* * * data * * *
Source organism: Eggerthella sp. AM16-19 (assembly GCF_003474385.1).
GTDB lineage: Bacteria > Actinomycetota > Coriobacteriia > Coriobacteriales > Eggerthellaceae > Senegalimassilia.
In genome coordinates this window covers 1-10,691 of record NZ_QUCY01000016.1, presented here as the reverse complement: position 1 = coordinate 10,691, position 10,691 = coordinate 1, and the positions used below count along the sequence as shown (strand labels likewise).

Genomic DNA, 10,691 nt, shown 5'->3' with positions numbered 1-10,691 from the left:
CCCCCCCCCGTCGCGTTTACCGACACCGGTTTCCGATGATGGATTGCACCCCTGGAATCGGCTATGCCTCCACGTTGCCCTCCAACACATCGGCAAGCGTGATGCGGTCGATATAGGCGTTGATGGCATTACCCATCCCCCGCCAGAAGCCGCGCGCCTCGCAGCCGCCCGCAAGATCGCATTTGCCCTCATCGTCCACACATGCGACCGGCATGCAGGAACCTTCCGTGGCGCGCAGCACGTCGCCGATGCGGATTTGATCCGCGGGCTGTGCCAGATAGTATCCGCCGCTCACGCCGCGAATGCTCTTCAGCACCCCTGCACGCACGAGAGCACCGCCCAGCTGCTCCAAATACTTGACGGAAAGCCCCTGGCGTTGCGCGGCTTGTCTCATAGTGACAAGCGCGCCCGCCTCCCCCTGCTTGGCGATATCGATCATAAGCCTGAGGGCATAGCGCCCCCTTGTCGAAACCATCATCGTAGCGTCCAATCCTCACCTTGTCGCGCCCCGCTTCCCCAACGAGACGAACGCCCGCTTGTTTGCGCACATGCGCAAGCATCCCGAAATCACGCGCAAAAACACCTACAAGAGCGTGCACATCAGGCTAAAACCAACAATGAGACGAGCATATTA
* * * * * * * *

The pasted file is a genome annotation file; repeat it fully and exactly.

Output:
Source organism: Eggerthella sp. AM16-19 (assembly GCF_003474385.1).
GTDB lineage: Bacteria > Actinomycetota > Coriobacteriia > Coriobacteriales > Eggerthellaceae > Senegalimassilia.
In genome coordinates this window covers 1-10,691 of record NZ_QUCY01000016.1, presented here as the reverse complement: position 1 = coordinate 10,691, position 10,691 = coordinate 1, and the positions used below count along the sequence as shown (strand labels likewise).

Genomic DNA, 10,691 nt, shown 5'->3' with positions numbered 1-10,691 from the left:
CCCCCCCCCGTCGCGTTTACCGACACCGGTTTCCGATGATGGATTGCACCCCTGGAATCGGCTATGCCTCCACGTTGCCCTCCAACACATCGGCAAGCGTGATGCGGTCGATATAGGCGTTGATGGCATTACCCATCCCCCGCCAGAAGCCGCGCGCCTCGCAGCCGCCCGCAAGATCGCATTTGCCCTCATCGTCCACACATGCGACCGGCATGCAGGAACCTTCCGTGGCGCGCAGCACGTCGCCGATGCGGATTTGATCCGCGGGCTGTGCCAGATAGTATCCGCCGCTCACGCCGCGAATGCTCTTCAGCACCCCTGCACGCACGAGAGCACCGCCCAGCTGCTCCAAATACTTGACGGAAAGCCCCTGGCGTTGCGCGGCTTGTCTCATAGTGACAAGCGCGCCCGCCTCCCCCTGCTTGGCGATATCGATCATAAGCCTGAGGGCATAGCGCCCCCTTGTCGAAACCATCATCGTAGCGTCCAATCCTCACCTTGTCGCGCCCCGCTTCCCCAACGAGACGAACGCCCGCTTGTTTGCGCACATGCGCAAGCATCCCGAAATCACGCGCAAAAACACCTACAAGAGCGTGCACATCAGGCTAAAACCAACAATGAGACGAGCATATTA